As always, thank you for reading my blog . . . please leave a comment and follow this blog!!

Sunday, November 8, 2009

"Winter Blues" part 1

Below is my initial drawing for my "Winter Blues" quilt. There are two other drawings: one has white for the background instead of black (but, I've already bought the black fabric); the other has orange for the background (but, it looked more Fall than Winter). I've made this quilt several times before: once in shades of purple; and, once in shades of brown (both are on my website under "Gallery."

This is an easy quilt to make . . . it only requires the same same square colored two different ways as shown below. I believe the number of colorways is the key to the level of difficulty for my patterns: many of my patterns require the same square colored four different ways, while my "Mardi Gras Men" quilt required NINE different colorways!!

Now, I have fifteen light blue fat quarters and thirteen dark blue fat quarters for this quilt from the fabric swap. I bought an additional 3.5 yards of light and dark blue fabric and a black fabric with gold stars for the background (pics to come). I know I can get 1.5 pinwheel from each fat quarter (and a lot more from the additional yardage).

I'm thinking about cutting the fabric into strips wide enough to accommodate my templates; then, cut the fabric into my desired shapes; then, shuffle the stacks so I don't use two of the same fabrics in any given square. Then, with muslin foundations at the ready, I'll sew the fabric to the foundations (reshuffling the stacks of pieces as needed). After I've sewn all the squares, I'll sort 'em by colorway. Since the pattern has a light/dark contrast going on, I'm not gonna be too concerned if the pinwheels aren't entirely the same fabric (there will be more pinwheels from the additional yardage, anyway). There are several fabrics that don't match my perception of "blue" but I'm gonna use 'em anyway; I hope to diffuse their lack of "blueness" by spreading 'em out.

Next up: the fabrics.

Thank you for reading: please feel free to leave a comment and follow this blog!!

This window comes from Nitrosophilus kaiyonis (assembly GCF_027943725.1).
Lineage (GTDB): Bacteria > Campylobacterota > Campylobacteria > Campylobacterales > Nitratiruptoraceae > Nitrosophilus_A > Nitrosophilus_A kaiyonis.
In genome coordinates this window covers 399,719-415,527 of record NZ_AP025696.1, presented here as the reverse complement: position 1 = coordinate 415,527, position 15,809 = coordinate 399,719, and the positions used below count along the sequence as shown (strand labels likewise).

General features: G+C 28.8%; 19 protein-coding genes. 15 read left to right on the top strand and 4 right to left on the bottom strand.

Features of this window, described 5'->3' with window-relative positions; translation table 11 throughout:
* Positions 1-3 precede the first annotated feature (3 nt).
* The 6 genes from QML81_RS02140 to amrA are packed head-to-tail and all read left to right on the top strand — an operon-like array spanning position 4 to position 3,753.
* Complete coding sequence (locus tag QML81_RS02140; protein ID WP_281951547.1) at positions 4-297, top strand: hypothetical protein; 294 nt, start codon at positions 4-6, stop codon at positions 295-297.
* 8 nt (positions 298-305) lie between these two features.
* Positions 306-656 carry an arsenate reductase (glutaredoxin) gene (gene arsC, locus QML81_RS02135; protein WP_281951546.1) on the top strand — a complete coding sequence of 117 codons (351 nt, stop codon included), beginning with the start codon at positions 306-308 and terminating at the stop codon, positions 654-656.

Saturday, November 7, 2009

National "Teach a Friend to Homebrew Day"

Who woulda thought??

For about 6 months, Ed and I have gone to a local microbrewery for "Peek-a-Brew" on Wednesday evening. There's a small keg of different homebrews from the brewmaster for tasting. It's generally tasty, and sometimes "exotic" but we've been enjoying it.

Today was National "Teach a Friend to Homebrew Day" (but, I'd already told you that) . . . Ed and I got to the brewery around 8:30 a.m. and there were five guys there already: Jerrod, the assistant brewmaster; Scott, who was milling his grain; Grant; and, John and Chris, two brewing brothers. A little later, Kelly showed up, and Mike arrived and set up his equipment. More people showed up as the morning went on. There was even a reporter from a local online neighborhood newsletter, interviewing the brewers (and wannabees, too).

Ed and I learned a lot about the process of homebrewing (and got to sample the various homebrews from the other brewers).

Noon came before we knew it, LOL!! Ed and I went to load the car for a trip to an Episcopal church two hours south of St. Louis tomorrow: mobile bookstore. We had some lunch, then back to the brewery (but the brewing was nearly done). We sampled some more, then home for a nap (but, wouldn't you??).

We may take up a new hobby . . .

Time to make something pretty . . . Winter Blues

I'm a member of the Yahoo! QuiltGuy group . . . recently, I participated in a fabric swap with the theme of "Winter Blues," but with the Chicago '09 tour and writing and all, I haven't had a chance to do any sewing.

That's gonna change . . .

I've decided on an original pattern, with an eye toward self-publishing (I just can't get away from writing, can I??). I've also decided to post the project as a "work-in-progress" here on my blog, from initial drawing to cutting fabric to constructing the foundation squares to assembling the top to quilting to binding.

Keep your eyes peeled . . . better yet, leave your eyes alone and peel me a grape!!

Thank you for reading . . . leave a comment and follow this blog!!

Tuesday, November 3, 2009

Other happenings . . .

Yes, it's been awhile since I've posted . . . sorry. Here's a few other things that have been happening . . .

After work, I shipped three quilts to Paducah for a "photo shoot." They've been selected to accompany the article about me in Joe Cunningham's book about male quilters, due out next spring I think. Here's what they look like:

Last week, I stopped by my photographer's gallery. Ten years ago, I gave a small quilt show around Mardi Gras. I asked if I could do one next year around Mardi Gras. He said, "sure!!" Guess I'd best get to sewing, huh??

I took part in a fabric swap on the Yahoo! QuiltGuy group with the theme "Winter Blues." I got 29 fat quarters in shades of blue. I'll be starting a new quilt with them, with an eye toward making it my first published pattern. Keep your eyes peeled . . .

Thank you for reading my blog, and please leave a comment and follow this blog!!

Monday, November 2, 2009